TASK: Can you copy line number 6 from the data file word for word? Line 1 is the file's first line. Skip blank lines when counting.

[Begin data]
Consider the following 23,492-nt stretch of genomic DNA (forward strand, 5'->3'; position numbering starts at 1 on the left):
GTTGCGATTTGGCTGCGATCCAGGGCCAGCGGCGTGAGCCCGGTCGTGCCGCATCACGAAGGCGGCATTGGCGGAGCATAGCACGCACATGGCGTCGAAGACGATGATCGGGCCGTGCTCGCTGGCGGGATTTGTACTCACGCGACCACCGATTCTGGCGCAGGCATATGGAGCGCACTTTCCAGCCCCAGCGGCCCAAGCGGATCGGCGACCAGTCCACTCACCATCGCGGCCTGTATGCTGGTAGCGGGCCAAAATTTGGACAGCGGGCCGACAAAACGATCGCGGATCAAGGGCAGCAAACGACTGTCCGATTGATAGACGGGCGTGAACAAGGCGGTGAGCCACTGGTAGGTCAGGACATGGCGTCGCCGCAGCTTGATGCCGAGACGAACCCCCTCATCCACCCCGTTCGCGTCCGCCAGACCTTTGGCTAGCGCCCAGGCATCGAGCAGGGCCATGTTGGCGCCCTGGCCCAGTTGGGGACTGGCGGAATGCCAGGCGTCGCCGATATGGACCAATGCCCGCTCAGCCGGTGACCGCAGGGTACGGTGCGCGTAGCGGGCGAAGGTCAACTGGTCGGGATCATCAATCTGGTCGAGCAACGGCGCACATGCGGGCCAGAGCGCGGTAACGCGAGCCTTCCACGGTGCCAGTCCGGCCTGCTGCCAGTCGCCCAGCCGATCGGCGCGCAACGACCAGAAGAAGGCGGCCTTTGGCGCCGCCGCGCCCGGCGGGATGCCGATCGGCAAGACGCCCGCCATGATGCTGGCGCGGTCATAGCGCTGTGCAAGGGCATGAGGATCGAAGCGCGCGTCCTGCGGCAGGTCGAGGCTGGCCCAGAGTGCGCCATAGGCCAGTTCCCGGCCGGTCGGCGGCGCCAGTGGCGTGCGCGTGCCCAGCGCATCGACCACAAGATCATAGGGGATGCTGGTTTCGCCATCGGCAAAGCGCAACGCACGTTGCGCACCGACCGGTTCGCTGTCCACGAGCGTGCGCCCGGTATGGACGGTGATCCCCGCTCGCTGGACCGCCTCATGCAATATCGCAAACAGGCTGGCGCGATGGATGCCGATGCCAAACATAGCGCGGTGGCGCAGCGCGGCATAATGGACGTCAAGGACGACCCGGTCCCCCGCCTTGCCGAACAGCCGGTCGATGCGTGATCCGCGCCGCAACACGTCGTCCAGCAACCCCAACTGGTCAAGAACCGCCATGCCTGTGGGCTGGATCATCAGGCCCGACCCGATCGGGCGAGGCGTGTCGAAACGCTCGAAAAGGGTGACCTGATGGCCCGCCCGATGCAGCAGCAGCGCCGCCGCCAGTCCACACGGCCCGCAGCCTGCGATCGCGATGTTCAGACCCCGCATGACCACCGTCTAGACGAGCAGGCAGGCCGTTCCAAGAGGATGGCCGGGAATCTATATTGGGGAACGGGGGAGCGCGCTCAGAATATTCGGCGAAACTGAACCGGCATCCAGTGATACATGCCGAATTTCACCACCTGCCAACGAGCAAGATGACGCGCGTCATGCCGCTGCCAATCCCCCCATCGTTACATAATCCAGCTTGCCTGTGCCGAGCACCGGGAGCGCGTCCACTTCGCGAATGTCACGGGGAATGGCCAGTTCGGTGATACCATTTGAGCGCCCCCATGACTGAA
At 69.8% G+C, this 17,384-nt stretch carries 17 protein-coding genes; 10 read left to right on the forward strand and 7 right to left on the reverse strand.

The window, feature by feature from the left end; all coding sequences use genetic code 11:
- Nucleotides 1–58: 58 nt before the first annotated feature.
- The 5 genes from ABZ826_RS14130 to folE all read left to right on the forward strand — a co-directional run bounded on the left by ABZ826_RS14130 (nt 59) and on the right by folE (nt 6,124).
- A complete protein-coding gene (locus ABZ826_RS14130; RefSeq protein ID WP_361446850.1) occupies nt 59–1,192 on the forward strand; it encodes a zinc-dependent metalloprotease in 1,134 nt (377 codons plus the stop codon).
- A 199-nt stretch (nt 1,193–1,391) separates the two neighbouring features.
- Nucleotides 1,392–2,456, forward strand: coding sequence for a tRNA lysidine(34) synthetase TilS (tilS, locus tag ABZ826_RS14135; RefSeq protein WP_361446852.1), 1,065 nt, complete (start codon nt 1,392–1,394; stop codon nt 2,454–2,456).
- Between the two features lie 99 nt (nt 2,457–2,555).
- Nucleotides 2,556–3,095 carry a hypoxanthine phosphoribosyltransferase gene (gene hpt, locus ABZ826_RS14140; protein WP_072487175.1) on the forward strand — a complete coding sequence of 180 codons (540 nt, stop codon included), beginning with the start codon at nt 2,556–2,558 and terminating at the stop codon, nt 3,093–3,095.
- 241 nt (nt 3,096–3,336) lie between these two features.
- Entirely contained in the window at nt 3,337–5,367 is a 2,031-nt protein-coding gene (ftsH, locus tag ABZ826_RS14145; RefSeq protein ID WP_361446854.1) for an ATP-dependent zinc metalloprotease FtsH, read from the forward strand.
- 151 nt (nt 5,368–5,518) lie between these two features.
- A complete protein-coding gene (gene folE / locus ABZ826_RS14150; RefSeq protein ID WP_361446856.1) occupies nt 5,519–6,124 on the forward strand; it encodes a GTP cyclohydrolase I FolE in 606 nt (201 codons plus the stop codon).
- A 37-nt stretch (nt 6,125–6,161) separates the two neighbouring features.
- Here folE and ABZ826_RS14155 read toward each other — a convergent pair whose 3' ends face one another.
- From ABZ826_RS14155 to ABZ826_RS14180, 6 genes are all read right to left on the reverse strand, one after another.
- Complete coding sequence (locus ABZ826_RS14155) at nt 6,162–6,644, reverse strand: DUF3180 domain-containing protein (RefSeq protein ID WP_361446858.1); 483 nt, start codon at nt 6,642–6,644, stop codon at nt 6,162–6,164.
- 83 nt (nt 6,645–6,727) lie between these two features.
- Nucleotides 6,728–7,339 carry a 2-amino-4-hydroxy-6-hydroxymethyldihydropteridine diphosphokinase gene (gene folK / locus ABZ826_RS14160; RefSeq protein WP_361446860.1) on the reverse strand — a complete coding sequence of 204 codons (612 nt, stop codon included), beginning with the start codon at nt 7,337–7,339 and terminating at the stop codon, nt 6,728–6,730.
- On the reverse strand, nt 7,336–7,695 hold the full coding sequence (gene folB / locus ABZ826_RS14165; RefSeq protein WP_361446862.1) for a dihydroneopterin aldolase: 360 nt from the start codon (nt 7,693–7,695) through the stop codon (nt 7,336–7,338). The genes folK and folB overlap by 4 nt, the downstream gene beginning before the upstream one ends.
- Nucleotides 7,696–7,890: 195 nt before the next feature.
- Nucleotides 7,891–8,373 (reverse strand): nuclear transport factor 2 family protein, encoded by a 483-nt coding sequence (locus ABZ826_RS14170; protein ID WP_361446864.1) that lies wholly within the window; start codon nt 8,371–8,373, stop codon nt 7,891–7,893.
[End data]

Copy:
- The 5 genes from ABZ826_RS14130 to folE all read left to right on the forward strand — a co-directional run bounded on the left by ABZ826_RS14130 (nt 59) and on the right by folE (nt 6,124).